- the moment of take-off for space flights of Great Britain and the USA, when the Minister of Transport makes a landmark declaration in Washington
- partnership to cut red tape, making commercial launches from both countries easier and more efficient
- is happening as the UK prepares for the first launch of a satellite from home soil this year, creating thousands of highly skilled jobs
Future space flights will become easier and cheaper following a landmark partnership with the United States to help cut red tape and increase opportunities in the UK, signed by the Transport Minister this week in Washington.
On May 11, 2022, Secretary of Transportation Grant Shaps and U.S. Secretary of Transportation Pete Butidzic signed a declaration of joint work on future commercial space flights at the iconic Smithsonian Institution.
The partnership will help launch cheaper, faster and more tuned space flights through close cooperation between the two countries on licensing commercial space launches.
The move will reduce red tape and regulatory burdens for operators, leading to efficiencies and reduced costs, resources and duplication while maintaining strict safety standards.
The new declaration sends a clear signal to countries around the world that the UK is aiming to become a European center of space activities and lays the groundwork for rockets, high-altitude balloons and spacecraft to take off quickly from UK spaceports.
This is happening at a time when the UK is preparing for the first-ever launch from home, and Europe – later this year Cornwall Spaceport.
Transport Minister Grant Shaps said:
This transformational partnership is a giant leap for both countries as we prepare for a new exciting era of space flight.
Of the 7 spaceports being developed across the UK, the space industry is already injecting billions into our economy, offering highly skilled jobs.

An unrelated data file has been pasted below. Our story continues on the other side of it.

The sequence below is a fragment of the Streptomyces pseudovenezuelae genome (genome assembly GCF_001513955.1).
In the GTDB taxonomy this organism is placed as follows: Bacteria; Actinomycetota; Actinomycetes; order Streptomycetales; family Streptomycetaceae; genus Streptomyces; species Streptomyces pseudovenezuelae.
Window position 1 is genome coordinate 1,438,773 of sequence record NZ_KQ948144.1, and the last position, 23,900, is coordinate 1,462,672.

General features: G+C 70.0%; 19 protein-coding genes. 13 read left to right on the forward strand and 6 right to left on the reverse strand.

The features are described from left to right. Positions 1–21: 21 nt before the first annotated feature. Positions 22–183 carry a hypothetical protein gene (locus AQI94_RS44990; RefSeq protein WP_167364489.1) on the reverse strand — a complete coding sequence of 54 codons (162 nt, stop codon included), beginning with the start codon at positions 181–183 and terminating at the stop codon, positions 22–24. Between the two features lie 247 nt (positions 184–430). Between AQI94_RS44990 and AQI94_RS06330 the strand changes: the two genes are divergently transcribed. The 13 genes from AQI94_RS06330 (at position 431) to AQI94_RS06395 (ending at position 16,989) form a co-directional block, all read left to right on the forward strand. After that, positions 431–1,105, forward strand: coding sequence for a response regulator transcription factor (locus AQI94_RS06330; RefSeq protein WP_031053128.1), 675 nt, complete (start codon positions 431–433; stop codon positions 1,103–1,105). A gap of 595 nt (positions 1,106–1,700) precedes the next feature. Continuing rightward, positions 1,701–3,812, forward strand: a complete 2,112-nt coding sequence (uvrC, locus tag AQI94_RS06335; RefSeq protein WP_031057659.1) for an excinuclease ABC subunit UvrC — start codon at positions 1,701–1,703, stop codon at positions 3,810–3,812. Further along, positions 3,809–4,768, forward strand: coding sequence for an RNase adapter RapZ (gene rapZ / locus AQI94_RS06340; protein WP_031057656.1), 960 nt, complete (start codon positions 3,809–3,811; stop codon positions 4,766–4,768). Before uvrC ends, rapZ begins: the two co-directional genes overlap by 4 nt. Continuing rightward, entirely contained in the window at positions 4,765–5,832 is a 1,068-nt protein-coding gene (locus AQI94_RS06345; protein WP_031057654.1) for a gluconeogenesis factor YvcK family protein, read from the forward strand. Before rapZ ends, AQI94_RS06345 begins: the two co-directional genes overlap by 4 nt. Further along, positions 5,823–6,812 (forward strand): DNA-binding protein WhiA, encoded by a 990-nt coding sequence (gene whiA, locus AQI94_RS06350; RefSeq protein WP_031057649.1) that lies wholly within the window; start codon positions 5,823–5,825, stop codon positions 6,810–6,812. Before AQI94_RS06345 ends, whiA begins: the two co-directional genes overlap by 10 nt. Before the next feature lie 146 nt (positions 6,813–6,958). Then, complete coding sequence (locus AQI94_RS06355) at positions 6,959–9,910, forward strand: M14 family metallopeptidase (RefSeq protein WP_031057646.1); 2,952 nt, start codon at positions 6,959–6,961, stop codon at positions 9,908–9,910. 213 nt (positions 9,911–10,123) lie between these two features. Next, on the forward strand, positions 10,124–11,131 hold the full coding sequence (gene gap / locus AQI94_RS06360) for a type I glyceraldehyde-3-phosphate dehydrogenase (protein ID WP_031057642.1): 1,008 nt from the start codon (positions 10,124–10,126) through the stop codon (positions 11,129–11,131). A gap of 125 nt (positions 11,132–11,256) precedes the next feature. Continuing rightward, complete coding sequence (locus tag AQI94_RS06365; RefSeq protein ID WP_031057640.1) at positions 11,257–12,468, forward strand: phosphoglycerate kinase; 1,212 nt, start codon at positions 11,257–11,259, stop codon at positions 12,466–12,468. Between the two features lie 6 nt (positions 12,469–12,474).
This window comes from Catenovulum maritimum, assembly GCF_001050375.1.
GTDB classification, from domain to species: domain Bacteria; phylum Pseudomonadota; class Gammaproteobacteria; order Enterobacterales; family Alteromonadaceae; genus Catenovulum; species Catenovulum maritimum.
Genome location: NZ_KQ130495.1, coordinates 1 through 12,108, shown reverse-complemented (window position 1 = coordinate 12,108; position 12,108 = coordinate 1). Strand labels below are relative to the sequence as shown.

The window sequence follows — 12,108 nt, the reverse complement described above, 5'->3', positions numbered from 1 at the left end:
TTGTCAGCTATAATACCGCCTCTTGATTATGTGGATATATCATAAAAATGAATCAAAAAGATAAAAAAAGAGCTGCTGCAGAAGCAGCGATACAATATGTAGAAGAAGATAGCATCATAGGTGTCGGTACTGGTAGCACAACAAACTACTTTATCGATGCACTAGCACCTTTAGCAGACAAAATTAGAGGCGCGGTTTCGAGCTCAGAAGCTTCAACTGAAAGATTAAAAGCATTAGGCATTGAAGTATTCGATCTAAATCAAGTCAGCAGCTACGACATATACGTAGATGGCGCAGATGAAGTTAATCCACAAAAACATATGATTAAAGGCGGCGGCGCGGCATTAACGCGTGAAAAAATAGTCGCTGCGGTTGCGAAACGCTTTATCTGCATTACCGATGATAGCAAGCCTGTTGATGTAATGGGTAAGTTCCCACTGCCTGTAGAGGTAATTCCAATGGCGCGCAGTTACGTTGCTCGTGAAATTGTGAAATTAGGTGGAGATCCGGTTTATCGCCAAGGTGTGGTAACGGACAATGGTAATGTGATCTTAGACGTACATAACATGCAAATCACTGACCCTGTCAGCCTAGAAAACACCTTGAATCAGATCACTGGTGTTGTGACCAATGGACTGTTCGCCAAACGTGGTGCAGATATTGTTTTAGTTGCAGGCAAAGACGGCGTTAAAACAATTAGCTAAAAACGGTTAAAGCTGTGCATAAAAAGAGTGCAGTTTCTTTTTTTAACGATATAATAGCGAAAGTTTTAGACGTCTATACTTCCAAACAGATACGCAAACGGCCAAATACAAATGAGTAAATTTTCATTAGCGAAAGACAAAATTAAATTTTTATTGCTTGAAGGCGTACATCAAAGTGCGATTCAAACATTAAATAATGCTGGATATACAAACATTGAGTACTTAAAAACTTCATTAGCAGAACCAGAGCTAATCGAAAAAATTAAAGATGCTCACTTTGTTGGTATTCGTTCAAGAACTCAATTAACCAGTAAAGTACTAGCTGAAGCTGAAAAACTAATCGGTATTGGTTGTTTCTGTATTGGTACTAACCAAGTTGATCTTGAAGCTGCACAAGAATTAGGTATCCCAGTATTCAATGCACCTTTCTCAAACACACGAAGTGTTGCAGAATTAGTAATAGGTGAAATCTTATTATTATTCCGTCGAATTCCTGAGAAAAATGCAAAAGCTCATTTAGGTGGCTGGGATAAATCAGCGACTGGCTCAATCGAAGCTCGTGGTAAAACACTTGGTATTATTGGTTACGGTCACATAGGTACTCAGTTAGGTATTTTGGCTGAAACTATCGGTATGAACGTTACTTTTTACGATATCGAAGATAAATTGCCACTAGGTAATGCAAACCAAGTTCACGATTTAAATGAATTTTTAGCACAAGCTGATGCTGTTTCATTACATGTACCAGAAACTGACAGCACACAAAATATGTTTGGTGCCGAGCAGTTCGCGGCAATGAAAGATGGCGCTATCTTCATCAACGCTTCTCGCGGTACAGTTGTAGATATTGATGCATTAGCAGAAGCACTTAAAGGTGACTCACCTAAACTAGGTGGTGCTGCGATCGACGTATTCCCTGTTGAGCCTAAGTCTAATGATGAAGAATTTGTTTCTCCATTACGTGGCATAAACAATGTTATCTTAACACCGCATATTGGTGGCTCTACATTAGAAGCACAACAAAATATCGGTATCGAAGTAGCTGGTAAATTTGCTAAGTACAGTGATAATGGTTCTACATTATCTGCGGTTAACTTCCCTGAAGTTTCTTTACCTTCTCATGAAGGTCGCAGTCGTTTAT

As we look beyond the UK’s first scheduled space flight later this year, I look forward to the fact that innovation and opportunities have increased dramatically thanks to this collaboration.
Offering startup opportunities will provide companies from the UK as well as companies from around the world with direct access to the space environment, while creating highly skilled jobs across the country and aligning some of the most remote communities.
This will reduce the UK’s dependence on other launchers to launch UK-built and operated satellites that benefit everyone, from critical defense security and better weather to our television services and more efficient transport.
U.S. Secretary of Transportation Pete Buttigig said:
Commercial space travel is growing rapidly, and it is our responsibility to ensure that these innovations develop safely, encouraging them to evolve in a way that we all benefit.
We are proud to begin this partnership with the United Kingdom to bring more benefits to commercial space travel to our employees, businesses and communities.
The move will not only help make the process of recruiting US space operators here in the UK easier and more efficient, but will also simplify the steps for UK space organizations wishing to work in the US.
This will greatly expand opportunities for companies from the UK and US to work from relevant spaceports, providing each country with new customers and revenue.
Dan Hart, CEO from Virgin Orbit said:
This agreement between the US and the UK will accelerate cooperation in all areas of space flight. As the Virgin Orbit team prepares to launch into space from Cornwall, rule compatibility could be a key factor.
We are grateful to Secretary of State Grant Shaps and U.S. Secretary of Transportation Pete Butygig for their vision and leadership, and we are committed to contributing to the first-ever launch from the UK later this year with a great mix of payloads from our 2 countries.
As the UK space industry continues to thrive, this sector is putting billions into the UK economy. In 2020, British space-related organizations received £ 16.5 billion in revenue, supporting around 47,000 jobs.
We expect this to grow even further as implemented by the government National Space Strategy and the first satellites launched from the UK later this year.
Joan Wheeler MBEThe co-chair of the UKspace Launch Industry Group (LIG) said:
UKspace welcomes this landmark agreement between the UK and the US, which works to reduce duplication between the two countries to license commercial space activities, reduce costs and streamline procedures while maintaining robust safety standards.
The partnership reflects the cooperation of both countries in commercial space flights as the UK prepares for its first launch from British soil later this year from the Cornwall spaceport. It will also support the UK space and launch industry as a whole as it continues to thrive.